9. This is soooo so precious Paul! I’ve helped many elderly people in my life, but the one interaction that stands out was one with a younger female. I was on a bus headed to work years ago. I usually mind my own business and listen to music and stare out the window, but my eyes for some reason gravitated across from me. I saw this girl who looked perhaps a few years older then me crying, but trying to hide it. She staring at the ground with tears welding up in her eyes and eventually rolling down her cheeks. We made eye contact for a second but she looked down right away. I waited for her eyes to meet mine again. The bus was pretty full so it was hard to help her without drawing attention. Finally she looked back up at me and I mouthed the words “are you okay?”.. she looked back down at the floor and lightly shook her head no. At the next stop, the person sitting besides her gets up and exits the bus. I quickly move seats beside her. She looks up and semi smiles at me.. I then whisper to her “you alright? Can I help you at all?” Long story short, she got into a fight with her mom and her mom kicked her out of the house and she had no one to turn to. I gave her my number and told her to keep in contact with me if she wanted. Since I was headed to work I couldn’t do much in the moment. We texted throughout the whole day and I met up with her for coffee after close to my work. She eventually called home and patched things up and I stayed with her till she was ready to go home. She never knew she was older then me and it didn’t matter. But she acted as if she was a scared child and was grateful for my guidance. It felt good and it’s something I will never forget. Helping people and connecting with someone by being selfless is the best!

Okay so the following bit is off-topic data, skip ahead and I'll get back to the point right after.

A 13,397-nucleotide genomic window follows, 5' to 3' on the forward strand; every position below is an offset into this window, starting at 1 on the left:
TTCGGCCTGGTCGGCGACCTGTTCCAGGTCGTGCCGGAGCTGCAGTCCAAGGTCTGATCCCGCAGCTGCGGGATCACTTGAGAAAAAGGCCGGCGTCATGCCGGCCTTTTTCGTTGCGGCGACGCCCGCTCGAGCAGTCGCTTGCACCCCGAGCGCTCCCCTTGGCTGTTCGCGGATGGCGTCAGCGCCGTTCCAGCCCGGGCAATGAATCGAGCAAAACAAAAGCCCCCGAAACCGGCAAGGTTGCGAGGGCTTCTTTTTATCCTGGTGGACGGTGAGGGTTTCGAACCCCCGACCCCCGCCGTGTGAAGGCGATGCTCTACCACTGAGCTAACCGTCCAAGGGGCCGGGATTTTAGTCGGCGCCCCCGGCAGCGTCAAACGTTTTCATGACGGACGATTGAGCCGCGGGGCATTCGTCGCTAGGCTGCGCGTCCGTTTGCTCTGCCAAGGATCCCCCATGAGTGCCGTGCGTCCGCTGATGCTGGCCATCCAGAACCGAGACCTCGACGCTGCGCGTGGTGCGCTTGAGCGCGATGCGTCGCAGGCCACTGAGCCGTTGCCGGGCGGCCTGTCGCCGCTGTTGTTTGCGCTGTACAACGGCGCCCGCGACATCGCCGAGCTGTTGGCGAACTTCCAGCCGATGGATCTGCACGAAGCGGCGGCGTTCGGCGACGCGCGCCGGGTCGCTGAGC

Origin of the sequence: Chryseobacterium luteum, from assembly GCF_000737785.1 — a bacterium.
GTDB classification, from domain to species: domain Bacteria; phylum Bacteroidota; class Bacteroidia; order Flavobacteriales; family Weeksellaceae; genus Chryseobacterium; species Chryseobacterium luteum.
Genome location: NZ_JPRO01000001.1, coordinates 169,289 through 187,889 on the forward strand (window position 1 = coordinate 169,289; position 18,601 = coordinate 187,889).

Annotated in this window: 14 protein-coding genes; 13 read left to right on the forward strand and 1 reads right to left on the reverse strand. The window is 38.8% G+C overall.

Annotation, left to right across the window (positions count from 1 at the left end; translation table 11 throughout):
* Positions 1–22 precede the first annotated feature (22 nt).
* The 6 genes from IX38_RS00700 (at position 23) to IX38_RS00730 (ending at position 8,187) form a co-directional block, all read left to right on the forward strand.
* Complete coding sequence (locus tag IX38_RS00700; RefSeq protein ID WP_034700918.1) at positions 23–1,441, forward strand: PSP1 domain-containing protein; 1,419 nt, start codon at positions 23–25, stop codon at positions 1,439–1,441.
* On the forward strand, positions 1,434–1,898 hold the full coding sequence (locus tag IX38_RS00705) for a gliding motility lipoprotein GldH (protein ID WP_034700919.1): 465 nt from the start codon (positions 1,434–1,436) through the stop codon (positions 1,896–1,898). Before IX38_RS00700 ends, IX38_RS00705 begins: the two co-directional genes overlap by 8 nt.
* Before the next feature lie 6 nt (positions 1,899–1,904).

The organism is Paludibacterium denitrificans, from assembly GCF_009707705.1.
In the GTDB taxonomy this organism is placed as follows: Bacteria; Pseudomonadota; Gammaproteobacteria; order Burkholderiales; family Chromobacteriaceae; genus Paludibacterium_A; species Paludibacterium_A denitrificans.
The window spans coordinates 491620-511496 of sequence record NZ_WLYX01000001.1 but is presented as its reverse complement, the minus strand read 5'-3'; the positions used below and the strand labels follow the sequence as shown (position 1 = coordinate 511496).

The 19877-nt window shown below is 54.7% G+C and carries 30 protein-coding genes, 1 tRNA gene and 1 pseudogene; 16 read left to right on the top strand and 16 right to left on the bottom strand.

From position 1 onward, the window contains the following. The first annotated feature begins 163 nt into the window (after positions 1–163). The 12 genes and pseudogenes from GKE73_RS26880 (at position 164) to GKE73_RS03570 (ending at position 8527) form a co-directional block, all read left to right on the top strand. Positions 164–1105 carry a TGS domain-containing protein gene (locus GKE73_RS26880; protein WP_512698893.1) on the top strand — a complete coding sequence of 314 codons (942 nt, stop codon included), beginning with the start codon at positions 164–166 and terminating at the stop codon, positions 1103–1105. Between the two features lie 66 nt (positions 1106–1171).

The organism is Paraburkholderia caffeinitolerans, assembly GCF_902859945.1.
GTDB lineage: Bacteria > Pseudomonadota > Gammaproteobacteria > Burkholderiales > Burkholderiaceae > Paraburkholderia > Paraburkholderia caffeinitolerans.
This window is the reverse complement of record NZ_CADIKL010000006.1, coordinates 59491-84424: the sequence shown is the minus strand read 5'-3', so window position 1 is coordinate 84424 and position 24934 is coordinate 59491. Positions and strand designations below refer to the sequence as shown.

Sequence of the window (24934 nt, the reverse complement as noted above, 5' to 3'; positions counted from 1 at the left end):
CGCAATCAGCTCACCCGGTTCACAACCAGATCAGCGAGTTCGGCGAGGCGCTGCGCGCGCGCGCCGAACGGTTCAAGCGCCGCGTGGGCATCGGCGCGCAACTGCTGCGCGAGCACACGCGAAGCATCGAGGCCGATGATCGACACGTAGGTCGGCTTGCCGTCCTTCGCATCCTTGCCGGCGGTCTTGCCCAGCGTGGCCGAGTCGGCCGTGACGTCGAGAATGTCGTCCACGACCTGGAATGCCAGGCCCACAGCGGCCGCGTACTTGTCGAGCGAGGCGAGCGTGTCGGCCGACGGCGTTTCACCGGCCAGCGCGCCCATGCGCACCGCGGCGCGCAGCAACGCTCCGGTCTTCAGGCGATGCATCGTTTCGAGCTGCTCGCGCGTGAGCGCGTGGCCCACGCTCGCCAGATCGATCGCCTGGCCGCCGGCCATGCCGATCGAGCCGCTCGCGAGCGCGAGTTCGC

Liked by 1 person

  10. Ariel Lynn says:

    I’m going to cheat because I did my good deed on Saturday. I gave blood. I have a sticker that says you have to be nice to me, which is legally binding! 😋

    Liked by 1 person

  11. lindasschaub says:

    Ah Paul – you have my heart reading this story. You make me want to give up my 53-year-old green card and move back to my homeland. Canadians are just good folks and for the life of me, I’ll never understand all the Facebook and Twitter memes knocking Canadian’s apologetic nature. The maple syrup in our veins makes us sweeter I believe. I find it easy to talk to strangers too – it takes just a few seconds of kindness to warm another’s soul.